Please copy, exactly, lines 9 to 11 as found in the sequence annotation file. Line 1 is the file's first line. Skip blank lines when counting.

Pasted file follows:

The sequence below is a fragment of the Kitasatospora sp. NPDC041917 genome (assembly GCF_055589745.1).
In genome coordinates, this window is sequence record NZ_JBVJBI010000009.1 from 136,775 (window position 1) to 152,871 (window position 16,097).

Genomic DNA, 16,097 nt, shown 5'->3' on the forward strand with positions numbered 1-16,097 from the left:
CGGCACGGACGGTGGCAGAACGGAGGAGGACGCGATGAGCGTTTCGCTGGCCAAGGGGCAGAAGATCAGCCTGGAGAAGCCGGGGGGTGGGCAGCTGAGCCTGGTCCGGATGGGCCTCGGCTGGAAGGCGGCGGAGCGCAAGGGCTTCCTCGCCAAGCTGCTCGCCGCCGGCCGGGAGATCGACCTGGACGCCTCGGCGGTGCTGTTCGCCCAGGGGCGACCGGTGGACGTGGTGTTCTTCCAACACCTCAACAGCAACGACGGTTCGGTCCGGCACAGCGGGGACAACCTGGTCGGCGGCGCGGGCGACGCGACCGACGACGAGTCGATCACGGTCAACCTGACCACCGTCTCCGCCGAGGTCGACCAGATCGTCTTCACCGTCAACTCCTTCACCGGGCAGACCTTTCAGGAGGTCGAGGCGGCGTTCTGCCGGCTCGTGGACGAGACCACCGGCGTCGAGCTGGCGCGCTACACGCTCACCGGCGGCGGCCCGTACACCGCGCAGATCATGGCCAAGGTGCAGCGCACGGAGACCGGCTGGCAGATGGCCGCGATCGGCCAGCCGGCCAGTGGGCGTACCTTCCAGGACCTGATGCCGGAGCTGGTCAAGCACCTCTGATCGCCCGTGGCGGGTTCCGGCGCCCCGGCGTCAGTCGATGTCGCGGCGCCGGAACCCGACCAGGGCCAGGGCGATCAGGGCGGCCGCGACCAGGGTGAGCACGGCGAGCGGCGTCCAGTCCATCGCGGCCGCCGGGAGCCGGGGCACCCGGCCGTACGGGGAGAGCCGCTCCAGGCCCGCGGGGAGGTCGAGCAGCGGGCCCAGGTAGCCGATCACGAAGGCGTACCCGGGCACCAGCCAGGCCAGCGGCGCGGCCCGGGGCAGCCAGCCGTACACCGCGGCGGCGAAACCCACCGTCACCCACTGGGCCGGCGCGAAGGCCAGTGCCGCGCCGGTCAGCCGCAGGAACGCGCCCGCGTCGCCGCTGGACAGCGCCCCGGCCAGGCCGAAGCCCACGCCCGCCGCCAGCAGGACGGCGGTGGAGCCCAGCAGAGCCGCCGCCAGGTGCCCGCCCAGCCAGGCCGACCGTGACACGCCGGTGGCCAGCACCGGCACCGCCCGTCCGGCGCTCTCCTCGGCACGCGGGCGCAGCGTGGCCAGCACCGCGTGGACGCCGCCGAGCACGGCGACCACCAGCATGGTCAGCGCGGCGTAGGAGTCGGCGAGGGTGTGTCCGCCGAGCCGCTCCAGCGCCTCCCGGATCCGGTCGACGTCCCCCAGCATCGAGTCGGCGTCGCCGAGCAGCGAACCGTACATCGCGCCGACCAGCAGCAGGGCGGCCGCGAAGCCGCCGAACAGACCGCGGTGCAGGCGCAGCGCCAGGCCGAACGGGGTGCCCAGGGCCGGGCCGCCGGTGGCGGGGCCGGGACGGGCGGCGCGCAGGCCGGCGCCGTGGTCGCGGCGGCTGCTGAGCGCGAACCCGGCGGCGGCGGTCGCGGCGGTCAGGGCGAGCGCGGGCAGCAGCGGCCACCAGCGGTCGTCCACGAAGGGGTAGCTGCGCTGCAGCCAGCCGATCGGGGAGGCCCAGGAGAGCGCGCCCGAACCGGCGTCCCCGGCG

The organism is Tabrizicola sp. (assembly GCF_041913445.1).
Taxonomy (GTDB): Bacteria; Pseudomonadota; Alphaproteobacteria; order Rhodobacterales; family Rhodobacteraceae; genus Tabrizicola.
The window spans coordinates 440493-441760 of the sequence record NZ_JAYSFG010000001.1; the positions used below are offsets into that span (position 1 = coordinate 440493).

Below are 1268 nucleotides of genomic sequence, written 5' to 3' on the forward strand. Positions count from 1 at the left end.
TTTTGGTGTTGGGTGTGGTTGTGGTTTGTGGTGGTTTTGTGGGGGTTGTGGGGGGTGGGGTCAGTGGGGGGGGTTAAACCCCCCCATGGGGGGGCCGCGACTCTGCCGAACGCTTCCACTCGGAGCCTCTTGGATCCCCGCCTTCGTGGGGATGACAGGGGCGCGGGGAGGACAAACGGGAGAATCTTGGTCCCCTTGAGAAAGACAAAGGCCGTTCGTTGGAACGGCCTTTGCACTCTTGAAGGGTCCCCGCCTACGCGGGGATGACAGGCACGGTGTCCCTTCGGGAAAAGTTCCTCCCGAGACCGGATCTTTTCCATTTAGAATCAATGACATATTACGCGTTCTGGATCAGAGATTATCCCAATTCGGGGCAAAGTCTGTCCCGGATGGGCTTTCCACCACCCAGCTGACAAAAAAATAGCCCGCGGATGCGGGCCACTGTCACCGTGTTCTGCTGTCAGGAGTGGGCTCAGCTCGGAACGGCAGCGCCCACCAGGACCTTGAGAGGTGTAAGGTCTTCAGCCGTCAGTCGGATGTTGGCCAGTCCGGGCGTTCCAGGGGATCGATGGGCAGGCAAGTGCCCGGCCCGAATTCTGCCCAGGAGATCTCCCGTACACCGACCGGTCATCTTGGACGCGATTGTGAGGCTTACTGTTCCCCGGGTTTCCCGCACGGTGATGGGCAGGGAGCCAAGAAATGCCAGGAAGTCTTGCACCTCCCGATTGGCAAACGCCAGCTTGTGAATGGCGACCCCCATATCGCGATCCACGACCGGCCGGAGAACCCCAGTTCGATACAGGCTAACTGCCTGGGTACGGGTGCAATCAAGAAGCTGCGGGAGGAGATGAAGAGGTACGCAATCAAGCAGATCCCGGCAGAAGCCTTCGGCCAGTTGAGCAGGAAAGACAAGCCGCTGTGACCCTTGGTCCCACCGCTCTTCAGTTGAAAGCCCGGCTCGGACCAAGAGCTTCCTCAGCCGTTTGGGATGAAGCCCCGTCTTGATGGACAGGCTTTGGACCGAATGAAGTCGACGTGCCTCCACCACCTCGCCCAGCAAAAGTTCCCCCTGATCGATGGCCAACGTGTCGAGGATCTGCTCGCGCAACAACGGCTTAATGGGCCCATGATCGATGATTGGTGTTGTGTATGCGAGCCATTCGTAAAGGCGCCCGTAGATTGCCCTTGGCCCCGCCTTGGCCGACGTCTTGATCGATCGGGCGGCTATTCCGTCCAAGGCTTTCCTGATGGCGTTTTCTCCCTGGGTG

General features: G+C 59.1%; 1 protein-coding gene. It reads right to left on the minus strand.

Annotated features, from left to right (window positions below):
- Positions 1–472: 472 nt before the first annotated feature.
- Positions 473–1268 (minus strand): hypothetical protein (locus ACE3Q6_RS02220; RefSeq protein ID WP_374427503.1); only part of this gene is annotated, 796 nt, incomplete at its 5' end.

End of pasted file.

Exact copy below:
TTTTGGTGTTGGGTGTGGTTGTGGTTTGTGGTGGTTTTGTGGGGGTTGTGGGGGGTGGGGTCAGTGGGGGGGGTTAAACCCCCCCATGGGGGGGCCGCGACTCTGCCGAACGCTTCCACTCGGAGCCTCTTGGATCCCCGCCTTCGTGGGGATGACAGGGGCGCGGGGAGGACAAACGGGAGAATCTTGGTCCCCTTGAGAAAGACAAAGGCCGTTCGTTGGAACGGCCTTTGCACTCTTGAAGGGTCCCCGCCTACGCGGGGATGACAGGCACGGTGTCCCTTCGGGAAAAGTTCCTCCCGAGACCGGATCTTTTCCATTTAGAATCAATGACATATTACGCGTTCTGGATCAGAGATTATCCCAATTCGGGGCAAAGTCTGTCCCGGATGGGCTTTCCACCACCCAGCTGACAAAAAAATAGCCCGCGGATGCGGGCCACTGTCACCGTGTTCTGCTGTCAGGAGTGGGCTCAGCTCGGAACGGCAGCGCCCACCAGGACCTTGAGAGGTGTAAGGTCTTCAGCCGTCAGTCGGATGTTGGCCAGTCCGGGCGTTCCAGGGGATCGATGGGCAGGCAAGTGCCCGGCCCGAATTCTGCCCAGGAGATCTCCCGTACACCGACCGGTCATCTTGGACGCGATTGTGAGGCTTACTGTTCCCCGGGTTTCCCGCACGGTGATGGGCAGGGAGCCAAGAAATGCCAGGAAGTCTTGCACCTCCCGATTGGCAAACGCCAGCTTGTGAATGGCGACCCCCATATCGCGATCCACGACCGGCCGGAGAACCCCAGTTCGATACAGGCTAACTGCCTGGGTACGGGTGCAATCAAGAAGCTGCGGGAGGAGATGAAGAGGTACGCAATCAAGCAGATCCCGGCAGAAGCCTTCGGCCAGTTGAGCAGGAAAGACAAGCCGCTGTGACCCTTGGTCCCACCGCTCTTCAGTTGAAAGCCCGGCTCGGACCAAGAGCTTCCTCAGCCGTTTGGGATGAAGCCCCGTCTTGATGGACAGGCTTTGGACCGAATGAAGTCGACGTGCCTCCACCACCTCGCCCAGCAAAAGTTCCCCCTGATCGATGGCCAACGTGTCGAGGATCTGCTCGCGCAACAACGGCTTAATGGGCCCATGATCGATGATTGGTGTTGTGTATGCGAGCCATTCGTAAAGGCGCCCGTAGATTGCCCTTGGCCCCGCCTTGGCCGACGTCTTGATCGATCGGGCGGCTATTCCGTCCAAGGCTTTCCTGATGGCGTTTTCTCCCTGGGTG

General features: G+C 59.1%; 1 protein-coding gene. It reads right to left on the minus strand.

Annotated features, from left to right (window positions below):